A topic present throughout the entire series, the assertive sexuality depicted by Kuroki in her videos was deemed frightening and hard to watch by many of her male viewers. Kuroki supposed that some male viewers found these scenes confronting because it made them recognize the wilder, more uninhibited side of their own girlfriends. Male audiences beginning to see their partners as sexual individuals was an important breakthrough at a time when, as Iwamura pointed out, women in Japanese film and television largely existed to aid the development of the male lead character. 

kaouru Kuroki tv
Kaoru Kuroki’s decision to stop shaving her under-arm hair spurred a boom for armpit hair in the 1980s and was a symbolic protest against Japan’s censorship of pubic hair in print and film.

Conversely, if Kuroki was championing female equality in mainstream media, why was a consistent theme in her work also the depiction of rape and female submission? Meeting with former Hungarian pornographic model and politician Cicciolina in the late 80s, Kuroki was surprised to learn of her reservations regarding sadomasochism (SM). 

“Cicciolina sensei doesn’t have any masochistic tendencies, I do,” Kuroki told Bornoff. “Japanese society precludes personal thinking and opinions. It stifles the creative and even metaphysical side of life.” 

She found that through her performances she was able to break through her “wall of shame,” thus liberating aspects of herself that she had suppressed. Bornoff pointed out that Kuroki’s SM scenes were not a sign of submission or a betrayal of women’s quest for liberation, but a matter of personal preference. 

“On-screen and off, the winning side is the one who gets the orgasm,” Kuroki assured. 

“Porno videos shouldn’t reflect traditional roles, it should destroy them” 

Kaoru Kuroki in Nicholas Bornoff’s “Pink Samurai”

Still a Long Way to Go

Although the Netflix series has brought renewed attention to Kuroki’s legacy, it has also received criticism for its forgiving portrayal of director Muranishi, who allegedly physically abused Kuroki in the 90s and recently came under fire over sexist tweets regarding the #metoo movement. Ironically, while the real-life Kuroki made steps towards gender equality in Japan, the series itself has been criticized for its misogynist storytelling.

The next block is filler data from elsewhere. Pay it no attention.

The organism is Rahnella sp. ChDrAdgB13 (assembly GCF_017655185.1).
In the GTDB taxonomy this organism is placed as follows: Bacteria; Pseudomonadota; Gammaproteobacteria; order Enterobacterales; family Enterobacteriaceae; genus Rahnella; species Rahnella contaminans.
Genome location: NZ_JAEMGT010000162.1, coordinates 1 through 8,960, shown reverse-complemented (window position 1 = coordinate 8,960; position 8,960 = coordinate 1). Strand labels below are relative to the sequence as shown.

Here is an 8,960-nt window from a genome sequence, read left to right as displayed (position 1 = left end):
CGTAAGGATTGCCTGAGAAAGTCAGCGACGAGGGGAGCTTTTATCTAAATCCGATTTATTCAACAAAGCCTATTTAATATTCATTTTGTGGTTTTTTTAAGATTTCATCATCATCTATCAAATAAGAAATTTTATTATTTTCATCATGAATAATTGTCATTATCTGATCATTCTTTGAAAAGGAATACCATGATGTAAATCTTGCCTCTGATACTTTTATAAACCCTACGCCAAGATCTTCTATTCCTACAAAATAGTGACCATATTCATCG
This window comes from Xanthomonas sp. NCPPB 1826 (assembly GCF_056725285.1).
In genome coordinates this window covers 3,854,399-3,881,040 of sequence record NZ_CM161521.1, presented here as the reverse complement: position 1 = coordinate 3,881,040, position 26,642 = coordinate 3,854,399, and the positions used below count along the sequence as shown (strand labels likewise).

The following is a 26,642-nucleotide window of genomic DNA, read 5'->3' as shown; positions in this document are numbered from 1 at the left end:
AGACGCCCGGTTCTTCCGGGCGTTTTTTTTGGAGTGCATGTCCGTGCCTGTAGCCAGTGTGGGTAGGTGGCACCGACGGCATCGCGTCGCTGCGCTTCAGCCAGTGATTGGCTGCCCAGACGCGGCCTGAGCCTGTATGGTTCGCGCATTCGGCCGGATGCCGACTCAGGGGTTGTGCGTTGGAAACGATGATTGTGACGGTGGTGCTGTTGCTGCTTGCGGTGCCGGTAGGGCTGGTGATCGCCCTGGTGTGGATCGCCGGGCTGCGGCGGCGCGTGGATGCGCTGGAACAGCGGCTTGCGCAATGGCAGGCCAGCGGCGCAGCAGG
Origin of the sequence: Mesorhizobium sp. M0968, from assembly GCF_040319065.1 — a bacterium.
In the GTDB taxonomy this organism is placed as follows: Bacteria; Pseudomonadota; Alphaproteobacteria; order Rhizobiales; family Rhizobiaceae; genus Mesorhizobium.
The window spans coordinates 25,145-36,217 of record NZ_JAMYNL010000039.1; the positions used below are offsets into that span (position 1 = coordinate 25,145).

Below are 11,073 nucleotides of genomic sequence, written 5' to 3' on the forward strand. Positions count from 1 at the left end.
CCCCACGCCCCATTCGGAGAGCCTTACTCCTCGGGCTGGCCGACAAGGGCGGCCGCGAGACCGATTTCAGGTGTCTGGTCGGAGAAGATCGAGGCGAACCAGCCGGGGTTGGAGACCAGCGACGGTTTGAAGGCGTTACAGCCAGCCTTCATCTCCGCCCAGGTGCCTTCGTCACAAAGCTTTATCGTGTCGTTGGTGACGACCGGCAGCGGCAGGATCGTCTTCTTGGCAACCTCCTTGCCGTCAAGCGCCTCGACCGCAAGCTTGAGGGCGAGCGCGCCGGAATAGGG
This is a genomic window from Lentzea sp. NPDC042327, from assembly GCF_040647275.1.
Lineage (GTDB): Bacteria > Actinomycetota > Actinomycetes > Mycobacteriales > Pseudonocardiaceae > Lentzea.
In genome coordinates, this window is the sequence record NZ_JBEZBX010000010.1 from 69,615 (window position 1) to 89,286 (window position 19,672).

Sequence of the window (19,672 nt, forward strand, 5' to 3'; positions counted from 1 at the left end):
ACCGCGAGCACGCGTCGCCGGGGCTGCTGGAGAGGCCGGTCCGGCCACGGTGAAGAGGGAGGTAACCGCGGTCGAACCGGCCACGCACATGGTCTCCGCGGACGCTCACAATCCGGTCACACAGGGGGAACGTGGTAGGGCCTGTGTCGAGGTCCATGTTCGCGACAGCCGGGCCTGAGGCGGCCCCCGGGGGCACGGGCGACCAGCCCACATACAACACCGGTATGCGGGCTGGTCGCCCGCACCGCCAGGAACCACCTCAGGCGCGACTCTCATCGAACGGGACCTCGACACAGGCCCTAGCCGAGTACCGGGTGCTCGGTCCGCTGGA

“The women in the story are still props in Muranishi’s stories and he never really attains any real self-awareness,” says Adi Tantimedh in an article for Bleeding Cool.

Japanese politician Masae Ido also points out on her blog that the forgiving portrayal of Muranishi throughout the series largely stems from the fact that his questionable actions are often the result of the misdeeds of a female character. 

Despite the waves that Kuroki made in the 90s and however “The Naked Director” tries to approach the topic, Japan still has a long way to go in terms of gender equality. Recent incidents such as Olympics boss Yoshiro Mori’s sexist comments and the Liberal Democratic Party’s sexist meeting policies only serve to reinforce this. 

Although her time spent in the public eye was short lived, Kuroki had a strong impact on Japanese perceptions of sex, gender equality and censorship. She created pathways to mainstream success that previously hadn’t existed and filled a void in Japanese media with a voice that challenged the status quo, helped everyday Japanese women to discover themselves and forced men to reconsider their assumptions about women. 

A loose fictionalization that’s not without its faults, “The Naked Director” introduces a new generation to Japanese AV’s first mainstream star and her pioneering influence on Japanese culture and society. Its rose-tinted depiction of the series’ lead (male) character in a time when light is finally being shed on systemic gender power imbalances is an ironic reminder of the continued importance of pioneers like Kuroki.